By Ian Burns
I took myself for a long walk today and had another visit south of the river. The relaxation of many lockdown constraints and the contempt for government instruction since the Prime Minister’s special advisor decided he was sufficiently exceptional to make his own rules in lockdown, meant that all the parks and public spaces I visited were packed with sun worshipping picnickers, volleyball players, tennis matches, and group gatherings. I heard one young woman say to a friend as they walked into one park, “Are we social distancing? Is there any point?” I think there is still a point, but I understand the lack of compliance. We must be storing up trouble.
On the subject of trouble, many things came together in my head. My initial target was to reach Brixton, which is around 10km from my flat. There I intended to meet a friend, who has a flat just off Brixton Road, and to have her guide me around south-east London, which is not an area I know at all well. In fact, I have always felt threatened by it. In 1981, on my birthday, Brixton was ablaze and the rioting continued for some days. Railton Road was described like a war zone, as “the front line” on news reports. Today it was sunlit, very tidy and calm.
I was 17 when the Brixton Riots exploded. I am ashamed to say that loaded with white privilege and a reluctance to know anything other than what some sensationalist news reports to me, I associated Brixton with fecklessness and lawlessness, with depredation and dereliction. Despite the changing face of London over many decades, until today I had never done more than drive through it. The reason all of this has played on my mind is that the US is seeing fresh rioting after a black man, George Floyd, was murdered by a white police officer. Alas, that is far from unusual, but this was captured on film. The officer knelt on George Floyd’s neck for nine minutes, despite his cries “I can’t breathe” and his calling out for his mother. It is sickening.
The response by the US authorities has been to raise the stakes by patrolling cities with the National Guard. Police are armed and firing rubber bullets into protests. It is more than fifty years since the Civil Rights Movement, and since the assassination of Dr. King. How can so little progress have been made in so long a time? Three years ago, I was introduced to two books that made me wake up to some of my own dormant biases about race, including my stale demonisation of Brixton and its residents. They were Natives by Akala, and Why I no Longer Talk to White People about Race by Reni Eddo-Lodge. Lockdown has enabled me to read Ben Judah’s excoriating analysis of London’s postcodes This is London. I recently finished Albert Woodfox’s Solitary, which updated my views on the US’s attitude to its black male population and I doubt anyone could read it without being appalled by the systemic abuse.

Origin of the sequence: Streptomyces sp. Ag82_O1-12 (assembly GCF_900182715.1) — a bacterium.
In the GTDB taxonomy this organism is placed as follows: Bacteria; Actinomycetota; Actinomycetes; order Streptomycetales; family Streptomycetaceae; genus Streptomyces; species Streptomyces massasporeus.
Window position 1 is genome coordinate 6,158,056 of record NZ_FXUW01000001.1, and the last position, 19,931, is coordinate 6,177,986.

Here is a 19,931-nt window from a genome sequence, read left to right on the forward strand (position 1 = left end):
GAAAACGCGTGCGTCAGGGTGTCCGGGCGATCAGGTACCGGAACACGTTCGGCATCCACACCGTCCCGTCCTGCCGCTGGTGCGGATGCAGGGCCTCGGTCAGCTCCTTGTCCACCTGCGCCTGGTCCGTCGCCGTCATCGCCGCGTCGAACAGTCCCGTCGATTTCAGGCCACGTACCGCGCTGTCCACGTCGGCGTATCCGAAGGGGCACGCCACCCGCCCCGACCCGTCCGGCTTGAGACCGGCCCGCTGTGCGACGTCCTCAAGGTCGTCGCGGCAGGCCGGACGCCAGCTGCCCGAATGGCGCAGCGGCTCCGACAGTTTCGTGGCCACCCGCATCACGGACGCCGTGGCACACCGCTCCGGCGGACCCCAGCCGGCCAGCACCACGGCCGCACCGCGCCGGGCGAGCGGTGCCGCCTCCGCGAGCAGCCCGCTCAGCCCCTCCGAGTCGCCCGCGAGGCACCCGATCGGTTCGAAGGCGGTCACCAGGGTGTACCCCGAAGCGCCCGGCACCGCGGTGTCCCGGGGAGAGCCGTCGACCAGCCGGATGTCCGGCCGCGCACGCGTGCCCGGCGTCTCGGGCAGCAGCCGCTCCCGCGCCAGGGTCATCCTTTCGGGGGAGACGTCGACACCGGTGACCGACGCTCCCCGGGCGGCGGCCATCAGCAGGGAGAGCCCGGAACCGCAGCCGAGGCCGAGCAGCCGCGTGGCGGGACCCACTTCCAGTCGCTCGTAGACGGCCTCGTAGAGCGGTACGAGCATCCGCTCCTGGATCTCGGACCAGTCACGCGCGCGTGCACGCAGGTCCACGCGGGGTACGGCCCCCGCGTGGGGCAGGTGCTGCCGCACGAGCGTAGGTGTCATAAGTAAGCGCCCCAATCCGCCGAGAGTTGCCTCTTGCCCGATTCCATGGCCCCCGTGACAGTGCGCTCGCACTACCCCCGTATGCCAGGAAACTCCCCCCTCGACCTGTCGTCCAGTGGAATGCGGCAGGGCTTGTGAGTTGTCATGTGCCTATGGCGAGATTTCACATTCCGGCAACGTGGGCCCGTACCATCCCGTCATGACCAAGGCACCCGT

I am one of the more mature (in calendar years rather than mindset) of the mature students at my university. Last year, I had a black mentee. She was really bright and vivacious and described what growing up in Islington had been like for her. Today she sent me a WhatsApp message with a beautiful poem/song about George Floyd’s murder and how sadly unexceptional it was. It reviewed and name-checked multiple victims with pictures of the victims as her moving message unwound.
Lockdown is encouraging a great deal of introspection. It forces some fresh thinking. Many people are asking what they want to see post-lockdown. Before we run with ideas for how much better society can be we need to address the sores that currently hurt us. I know that when I was growing up I knew spectacularly and embarrassingly little about the treatment of African Americans in the US and their attempts at resistance and finding dignity. I was aware of riots in Brixton and Tottenham, but never asked what might be the catalysts for these desperate protests.
My views started to change when I saw the film Cry Freedom in the late ‘80’s, about the murder of black activist, Steve Biko. Although it was about apartheid era South Africa, the first scales started to fall from my eyes. I read Biko’s own writing, and ever so slightly repositioned my world view. Today, I watch the news coverage from many US cities and think about the dignity of protest rather than the property destruction. I certainly do not condone lawless behaviour but laws have to be good laws and upheld by a balanced and tolerant police force. In London, there has been a protest to support the Black Lives Matter organisation. It is getting less news coverage than the government’s decision to allow horse racing to restart.
I walked home from Brixton, I walked through Camberwell and some housing estates close to Old Kent Road. I thought of Ben Judah’s brilliant book and wondered how I would make my life work, if this was home for me and if my job prospects were low.
There are no easy answers, I know that. But if London is not to see rioting again, it needs to address some of the underlying issues of race, poverty and health and employment inequalities. I see little prospect of things improving in the US soon, because it seems to be part of Trump’s election strategy to pit voters against their own neighbours. I hope we in England do better, but today, despite the glorious weather, had a slightly ominous overtone.